Hillcroft LRC

Posts Tagged ‘linguistics

book-v-tabletIt is interesting in education (including at Hillcroft), how we push our students to read more materials online. Essentially, this is for three reasons. The first is preparing our students for university life where they will encounter even more electronic resources, the second is building up digital skills for university/working life, the third is using material 24/7 on and offsite and the fourth is sustainability (saving paper).

A short article in last week’s New Scientist by Emma Young intrigued us as although it was essentially about finding better ways to read in the digital age, it also provided some of the latest thinking about on-screen versus print reading. We’ve used the word ‘thinking’ as there is a lack of meaningful data on how and why people read on screens. The article quotes from two experts in the field of linguistics – Anne Mangen from the Reading Centre at the University of Stavanger, Norway and Naomi Baron at the Department of Language and Foreign Studies at the American University in Washington, D.C.

The keys points they were making (based on U.S. data) are:

  • The reading of print books is declining with a corresponding rise in ebooks although ebook sales are slowing possibly due to cost.
  • Anecdotal evidence suggests people find it harder to read PDFs as it is more difficult to navigate compared to print text. Contextual markers are missing on electronic pages so if a reader wanted to go back to pick up on something requiring clarification, finding it three-quarters of the way down the page is tricky.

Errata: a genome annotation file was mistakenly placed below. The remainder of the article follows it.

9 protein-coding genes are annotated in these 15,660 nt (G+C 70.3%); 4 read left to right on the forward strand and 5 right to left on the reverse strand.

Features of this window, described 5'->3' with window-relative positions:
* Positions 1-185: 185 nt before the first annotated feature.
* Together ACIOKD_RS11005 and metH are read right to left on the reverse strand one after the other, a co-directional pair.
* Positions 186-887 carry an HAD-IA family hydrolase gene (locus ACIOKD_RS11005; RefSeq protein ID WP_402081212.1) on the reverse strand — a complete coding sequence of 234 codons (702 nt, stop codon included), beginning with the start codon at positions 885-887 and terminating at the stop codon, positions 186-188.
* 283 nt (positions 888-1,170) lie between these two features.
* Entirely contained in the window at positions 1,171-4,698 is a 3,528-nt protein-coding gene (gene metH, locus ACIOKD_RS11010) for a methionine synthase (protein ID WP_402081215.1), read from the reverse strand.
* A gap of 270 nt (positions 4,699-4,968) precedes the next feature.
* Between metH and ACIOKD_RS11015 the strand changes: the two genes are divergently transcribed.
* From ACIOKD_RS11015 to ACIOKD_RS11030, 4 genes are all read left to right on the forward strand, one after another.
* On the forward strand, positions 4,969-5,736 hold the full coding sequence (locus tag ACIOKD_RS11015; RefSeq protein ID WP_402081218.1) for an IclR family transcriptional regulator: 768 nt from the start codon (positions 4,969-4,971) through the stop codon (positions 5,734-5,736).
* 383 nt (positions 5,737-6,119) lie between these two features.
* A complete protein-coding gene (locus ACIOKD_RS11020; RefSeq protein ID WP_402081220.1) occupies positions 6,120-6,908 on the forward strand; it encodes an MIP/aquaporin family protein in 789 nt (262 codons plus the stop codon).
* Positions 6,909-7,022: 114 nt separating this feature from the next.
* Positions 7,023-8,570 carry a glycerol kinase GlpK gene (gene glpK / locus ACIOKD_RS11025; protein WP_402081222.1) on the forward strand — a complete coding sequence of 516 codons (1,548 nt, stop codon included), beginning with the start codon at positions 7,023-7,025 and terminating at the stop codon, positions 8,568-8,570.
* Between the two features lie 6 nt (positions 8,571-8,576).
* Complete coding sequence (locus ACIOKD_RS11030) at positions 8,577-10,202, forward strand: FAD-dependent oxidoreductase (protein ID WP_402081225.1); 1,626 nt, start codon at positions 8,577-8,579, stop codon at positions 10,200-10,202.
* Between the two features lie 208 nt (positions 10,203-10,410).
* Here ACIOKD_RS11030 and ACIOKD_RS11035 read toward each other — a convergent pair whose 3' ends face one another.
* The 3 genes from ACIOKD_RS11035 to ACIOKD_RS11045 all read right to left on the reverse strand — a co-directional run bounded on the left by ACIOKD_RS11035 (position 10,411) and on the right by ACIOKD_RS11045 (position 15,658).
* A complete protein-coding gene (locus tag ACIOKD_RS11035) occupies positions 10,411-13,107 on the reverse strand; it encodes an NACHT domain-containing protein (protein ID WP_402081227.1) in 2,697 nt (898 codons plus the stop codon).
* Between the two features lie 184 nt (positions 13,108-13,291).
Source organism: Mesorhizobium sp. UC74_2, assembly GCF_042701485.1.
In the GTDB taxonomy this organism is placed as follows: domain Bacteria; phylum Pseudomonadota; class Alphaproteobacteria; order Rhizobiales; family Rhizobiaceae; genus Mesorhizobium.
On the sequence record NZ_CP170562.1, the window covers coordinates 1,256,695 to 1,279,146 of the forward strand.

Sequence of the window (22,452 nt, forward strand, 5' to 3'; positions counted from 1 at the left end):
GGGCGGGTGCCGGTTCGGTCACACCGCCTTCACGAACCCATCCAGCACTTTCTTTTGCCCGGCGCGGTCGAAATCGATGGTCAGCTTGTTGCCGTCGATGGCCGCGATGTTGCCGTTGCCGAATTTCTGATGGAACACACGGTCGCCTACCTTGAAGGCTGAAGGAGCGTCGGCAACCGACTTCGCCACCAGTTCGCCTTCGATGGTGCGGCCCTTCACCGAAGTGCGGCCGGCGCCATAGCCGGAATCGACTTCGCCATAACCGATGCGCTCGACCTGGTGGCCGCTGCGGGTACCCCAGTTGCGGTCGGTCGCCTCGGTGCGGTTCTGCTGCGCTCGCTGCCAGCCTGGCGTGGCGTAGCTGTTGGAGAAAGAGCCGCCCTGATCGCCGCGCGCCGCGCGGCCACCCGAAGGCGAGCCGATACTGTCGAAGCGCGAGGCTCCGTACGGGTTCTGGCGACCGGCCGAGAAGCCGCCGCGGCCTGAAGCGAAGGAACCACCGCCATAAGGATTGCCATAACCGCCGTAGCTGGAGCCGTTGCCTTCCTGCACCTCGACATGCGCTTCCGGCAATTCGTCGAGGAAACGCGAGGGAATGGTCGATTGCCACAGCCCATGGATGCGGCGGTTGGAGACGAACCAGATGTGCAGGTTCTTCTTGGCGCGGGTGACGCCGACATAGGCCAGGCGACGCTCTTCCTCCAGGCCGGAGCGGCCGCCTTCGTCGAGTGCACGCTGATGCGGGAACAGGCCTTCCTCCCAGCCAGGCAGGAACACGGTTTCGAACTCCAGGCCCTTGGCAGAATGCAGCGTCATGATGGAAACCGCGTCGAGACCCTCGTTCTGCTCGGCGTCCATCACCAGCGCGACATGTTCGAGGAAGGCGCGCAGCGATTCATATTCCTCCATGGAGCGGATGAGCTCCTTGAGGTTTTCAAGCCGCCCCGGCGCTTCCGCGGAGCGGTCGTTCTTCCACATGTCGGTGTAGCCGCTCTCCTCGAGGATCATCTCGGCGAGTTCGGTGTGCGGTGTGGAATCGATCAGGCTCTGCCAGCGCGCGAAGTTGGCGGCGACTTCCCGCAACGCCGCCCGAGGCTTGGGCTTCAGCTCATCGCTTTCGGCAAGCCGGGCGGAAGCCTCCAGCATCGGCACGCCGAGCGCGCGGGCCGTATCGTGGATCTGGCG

• It is probably better to read complex material in print.
  • Progress on a tablet (for fiction) is not the same as tactile progress through a paperback.
  • When using ‘find’ on an electronic device, the results are too specific so the reader does not benefit from the broader text.
  • There are good points with electronic devices particularly the ability to change and enlarge the font.
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It’s easy to think that it’s other people who are the movers and shakers, those who change history and the world. Yet one way we are all agents of change and creativity is in our use of language. According to David Crystal in a blog post Speaking Shakespeare Today:

Conversation is “unpredictable in its subject-matter, and keeps us on our toes. It is unpredictable in its participation: in a group we never quite know who is going to talk next. It is interactive, and therefore unpredictable in the reactions we encounter. It requires us to read between the lines, as people bring their individual backgrounds, presuppositions, and assumptions to bear.”

We could all learn a thing or two about communicating using better presentation skills and interesting words. We could take David’s suggestion and look at what Shakespeare does with words – such as turning a noun into a verb like I did with this blog post title. Tips straight from the Southwark wordsmith.

If you are interested in linguistics and language we have a number of books in the reference collection including the fascinating: From bonbon to cha-cha: Oxford dictionary of foreign words and phrases.

 

 


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